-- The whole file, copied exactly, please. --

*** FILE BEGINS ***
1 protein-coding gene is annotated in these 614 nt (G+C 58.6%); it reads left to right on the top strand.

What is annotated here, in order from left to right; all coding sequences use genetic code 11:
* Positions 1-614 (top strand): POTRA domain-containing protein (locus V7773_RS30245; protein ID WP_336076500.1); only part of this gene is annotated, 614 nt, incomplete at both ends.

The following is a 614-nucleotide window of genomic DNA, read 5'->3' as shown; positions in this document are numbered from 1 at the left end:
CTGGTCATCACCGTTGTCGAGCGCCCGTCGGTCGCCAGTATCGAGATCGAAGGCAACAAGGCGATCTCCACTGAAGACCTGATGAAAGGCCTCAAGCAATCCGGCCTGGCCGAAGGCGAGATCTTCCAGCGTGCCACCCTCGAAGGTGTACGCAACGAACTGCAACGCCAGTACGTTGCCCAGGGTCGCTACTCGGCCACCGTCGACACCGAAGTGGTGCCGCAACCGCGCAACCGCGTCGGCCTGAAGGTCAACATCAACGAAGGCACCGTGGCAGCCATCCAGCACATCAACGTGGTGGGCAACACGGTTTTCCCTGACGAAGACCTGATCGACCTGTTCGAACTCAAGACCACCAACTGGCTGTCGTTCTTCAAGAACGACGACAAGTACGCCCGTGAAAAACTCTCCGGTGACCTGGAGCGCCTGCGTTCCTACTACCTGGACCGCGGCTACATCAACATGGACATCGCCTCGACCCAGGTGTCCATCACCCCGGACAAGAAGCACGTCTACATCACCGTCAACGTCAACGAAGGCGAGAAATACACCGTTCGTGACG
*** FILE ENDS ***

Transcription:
1 protein-coding gene is annotated in these 614 nt (G+C 58.6%); it reads left to right on the top strand.

What is annotated here, in order from left to right; all coding sequences use genetic code 11:
* Positions 1-614 (top strand): POTRA domain-containing protein (locus V7773_RS30245; protein ID WP_336076500.1); only part of this gene is annotated, 614 nt, incomplete at both ends.

The following is a 614-nucleotide window of genomic DNA, read 5'->3' as shown; positions in this document are numbered from 1 at the left end:
CTGGTCATCACCGTTGTCGAGCGCCCGTCGGTCGCCAGTATCGAGATCGAAGGCAACAAGGCGATCTCCACTGAAGACCTGATGAAAGGCCTCAAGCAATCCGGCCTGGCCGAAGGCGAGATCTTCCAGCGTGCCACCCTCGAAGGTGTACGCAACGAACTGCAACGCCAGTACGTTGCCCAGGGTCGCTACTCGGCCACCGTCGACACCGAAGTGGTGCCGCAACCGCGCAACCGCGTCGGCCTGAAGGTCAACATCAACGAAGGCACCGTGGCAGCCATCCAGCACATCAACGTGGTGGGCAACACGGTTTTCCCTGACGAAGACCTGATCGACCTGTTCGAACTCAAGACCACCAACTGGCTGTCGTTCTTCAAGAACGACGACAAGTACGCCCGTGAAAAACTCTCCGGTGACCTGGAGCGCCTGCGTTCCTACTACCTGGACCGCGGCTACATCAACATGGACATCGCCTCGACCCAGGTGTCCATCACCCCGGACAAGAAGCACGTCTACATCACCGTCAACGTCAACGAAGGCGAGAAATACACCGTTCGTGACG